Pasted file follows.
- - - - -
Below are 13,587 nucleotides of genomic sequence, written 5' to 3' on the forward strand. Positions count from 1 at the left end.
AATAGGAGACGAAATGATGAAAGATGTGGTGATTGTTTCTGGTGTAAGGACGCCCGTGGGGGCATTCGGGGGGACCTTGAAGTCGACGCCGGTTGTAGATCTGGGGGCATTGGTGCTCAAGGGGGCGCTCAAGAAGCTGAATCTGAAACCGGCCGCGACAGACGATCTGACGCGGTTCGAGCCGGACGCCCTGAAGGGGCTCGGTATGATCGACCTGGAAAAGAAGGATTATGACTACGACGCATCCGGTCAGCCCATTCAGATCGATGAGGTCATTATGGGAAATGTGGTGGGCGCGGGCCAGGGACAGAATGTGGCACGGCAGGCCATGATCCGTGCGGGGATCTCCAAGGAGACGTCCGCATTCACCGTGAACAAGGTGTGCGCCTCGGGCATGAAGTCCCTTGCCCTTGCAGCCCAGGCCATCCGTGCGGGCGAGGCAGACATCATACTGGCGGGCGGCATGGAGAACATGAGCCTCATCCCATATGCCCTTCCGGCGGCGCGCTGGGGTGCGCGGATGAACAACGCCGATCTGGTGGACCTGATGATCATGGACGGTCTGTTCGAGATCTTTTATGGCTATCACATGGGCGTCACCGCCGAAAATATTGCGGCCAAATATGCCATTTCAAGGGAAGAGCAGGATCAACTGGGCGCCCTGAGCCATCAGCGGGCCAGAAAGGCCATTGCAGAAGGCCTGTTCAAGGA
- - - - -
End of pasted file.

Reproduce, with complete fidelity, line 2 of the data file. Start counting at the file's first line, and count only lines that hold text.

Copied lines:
AATAGGAGACGAAATGATGAAAGATGTGGTGATTGTTTCTGGTGTAAGGACGCCCGTGGGGGCATTCGGGGGGACCTTGAAGTCGACGCCGGTTGTAGATCTGGGGGCATTGGTGCTCAAGGGGGCGCTCAAGAAGCTGAATCTGAAACCGGCCGCGACAGACGATCTGACGCGGTTCGAGCCGGACGCCCTGAAGGGGCTCGGTATGATCGACCTGGAAAAGAAGGATTATGACTACGACGCATCCGGTCAGCCCATTCAGATCGATGAGGTCATTATGGGAAATGTGGTGGGCGCGGGCCAGGGACAGAATGTGGCACGGCAGGCCATGATCCGTGCGGGGATCTCCAAGGAGACGTCCGCATTCACCGTGAACAAGGTGTGCGCCTCGGGCATGAAGTCCCTTGCCCTTGCAGCCCAGGCCATCCGTGCGGGCGAGGCAGACATCATACTGGCGGGCGGCATGGAGAACATGAGCCTCATCCCATATGCCCTTCCGGCGGCGCGCTGGGGTGCGCGGATGAACAACGCCGATCTGGTGGACCTGATGATCATGGACGGTCTGTTCGAGATCTTTTATGGCTATCACATGGGCGTCACCGCCGAAAATATTGCGGCCAAATATGCCATTTCAAGGGAAGAGCAGGATCAACTGGGCGCCCTGAGCCATCAGCGGGCCAGAAAGGCCATTGCAGAAGGCCTGTTCAAGGA